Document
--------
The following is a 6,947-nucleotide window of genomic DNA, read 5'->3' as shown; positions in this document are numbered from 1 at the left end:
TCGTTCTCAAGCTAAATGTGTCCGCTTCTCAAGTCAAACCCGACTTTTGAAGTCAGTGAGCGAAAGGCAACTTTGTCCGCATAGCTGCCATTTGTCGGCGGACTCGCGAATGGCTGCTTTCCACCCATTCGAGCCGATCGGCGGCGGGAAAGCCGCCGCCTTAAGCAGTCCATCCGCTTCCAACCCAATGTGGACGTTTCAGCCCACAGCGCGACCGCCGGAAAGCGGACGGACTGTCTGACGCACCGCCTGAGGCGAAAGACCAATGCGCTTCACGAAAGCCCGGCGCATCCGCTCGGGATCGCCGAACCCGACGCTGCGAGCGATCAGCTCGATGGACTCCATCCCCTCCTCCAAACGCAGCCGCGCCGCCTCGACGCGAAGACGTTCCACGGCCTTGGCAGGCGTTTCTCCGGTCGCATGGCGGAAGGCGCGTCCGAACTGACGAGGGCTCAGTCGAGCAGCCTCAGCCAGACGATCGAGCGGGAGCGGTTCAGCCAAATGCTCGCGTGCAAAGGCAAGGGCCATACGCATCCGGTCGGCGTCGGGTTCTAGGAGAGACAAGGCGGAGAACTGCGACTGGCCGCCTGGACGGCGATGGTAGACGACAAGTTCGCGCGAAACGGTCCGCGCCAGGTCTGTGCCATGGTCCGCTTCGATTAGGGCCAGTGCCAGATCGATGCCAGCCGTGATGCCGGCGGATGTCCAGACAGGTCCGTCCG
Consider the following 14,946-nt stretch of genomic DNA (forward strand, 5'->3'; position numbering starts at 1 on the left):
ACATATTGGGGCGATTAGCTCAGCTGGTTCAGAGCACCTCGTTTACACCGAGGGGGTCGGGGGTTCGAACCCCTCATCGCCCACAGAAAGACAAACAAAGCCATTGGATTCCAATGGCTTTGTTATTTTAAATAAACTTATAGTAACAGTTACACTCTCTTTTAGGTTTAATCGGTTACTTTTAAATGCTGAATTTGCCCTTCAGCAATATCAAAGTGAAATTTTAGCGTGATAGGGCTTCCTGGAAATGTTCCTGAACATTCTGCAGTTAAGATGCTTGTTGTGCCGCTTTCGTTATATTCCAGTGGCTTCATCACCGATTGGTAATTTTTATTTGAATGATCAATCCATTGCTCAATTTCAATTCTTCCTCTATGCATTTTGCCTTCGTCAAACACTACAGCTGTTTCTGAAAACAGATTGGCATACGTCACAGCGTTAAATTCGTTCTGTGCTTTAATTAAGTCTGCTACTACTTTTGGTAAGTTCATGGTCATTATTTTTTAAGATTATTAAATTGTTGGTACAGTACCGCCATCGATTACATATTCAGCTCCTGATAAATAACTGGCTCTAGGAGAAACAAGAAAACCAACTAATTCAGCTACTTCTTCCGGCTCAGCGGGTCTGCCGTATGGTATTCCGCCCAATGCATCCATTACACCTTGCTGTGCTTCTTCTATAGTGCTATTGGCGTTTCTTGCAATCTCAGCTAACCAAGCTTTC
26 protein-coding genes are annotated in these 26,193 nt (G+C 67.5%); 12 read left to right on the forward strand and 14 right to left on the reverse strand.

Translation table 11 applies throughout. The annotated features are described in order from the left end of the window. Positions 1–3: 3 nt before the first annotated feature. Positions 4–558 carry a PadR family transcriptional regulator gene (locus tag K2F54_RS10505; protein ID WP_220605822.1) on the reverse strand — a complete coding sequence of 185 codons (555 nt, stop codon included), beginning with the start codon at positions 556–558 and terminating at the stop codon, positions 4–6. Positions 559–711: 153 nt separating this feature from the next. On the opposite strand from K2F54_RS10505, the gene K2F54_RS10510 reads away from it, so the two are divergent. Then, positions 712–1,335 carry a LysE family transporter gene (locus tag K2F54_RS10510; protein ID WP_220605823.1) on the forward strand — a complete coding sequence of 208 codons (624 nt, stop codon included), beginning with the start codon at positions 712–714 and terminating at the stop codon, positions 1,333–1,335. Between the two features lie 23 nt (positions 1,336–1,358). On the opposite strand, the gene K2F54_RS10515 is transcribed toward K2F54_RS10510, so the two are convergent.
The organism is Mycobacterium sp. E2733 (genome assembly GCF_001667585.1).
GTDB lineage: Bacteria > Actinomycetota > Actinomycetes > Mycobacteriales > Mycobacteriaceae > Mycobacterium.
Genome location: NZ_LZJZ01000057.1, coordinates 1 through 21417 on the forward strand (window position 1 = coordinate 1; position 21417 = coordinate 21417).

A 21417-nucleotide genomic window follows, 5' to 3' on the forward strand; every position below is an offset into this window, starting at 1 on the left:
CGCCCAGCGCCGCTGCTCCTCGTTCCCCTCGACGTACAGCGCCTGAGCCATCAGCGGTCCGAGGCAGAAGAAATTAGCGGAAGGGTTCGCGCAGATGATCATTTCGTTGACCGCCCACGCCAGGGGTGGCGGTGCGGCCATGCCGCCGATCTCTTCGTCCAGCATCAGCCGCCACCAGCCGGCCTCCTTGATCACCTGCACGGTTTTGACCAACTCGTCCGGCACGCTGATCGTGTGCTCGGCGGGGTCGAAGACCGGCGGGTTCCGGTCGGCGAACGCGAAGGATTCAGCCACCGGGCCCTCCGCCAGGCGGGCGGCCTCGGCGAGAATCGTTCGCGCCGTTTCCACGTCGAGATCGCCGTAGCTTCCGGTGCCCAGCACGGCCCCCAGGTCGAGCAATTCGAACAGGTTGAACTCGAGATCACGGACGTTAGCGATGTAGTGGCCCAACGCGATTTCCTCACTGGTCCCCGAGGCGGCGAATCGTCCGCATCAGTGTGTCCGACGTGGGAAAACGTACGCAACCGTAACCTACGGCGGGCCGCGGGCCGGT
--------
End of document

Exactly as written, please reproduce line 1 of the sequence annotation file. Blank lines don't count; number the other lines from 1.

The following is a 6,947-nucleotide window of genomic DNA, read 5'->3' as shown; positions in this document are numbered from 1 at the left end: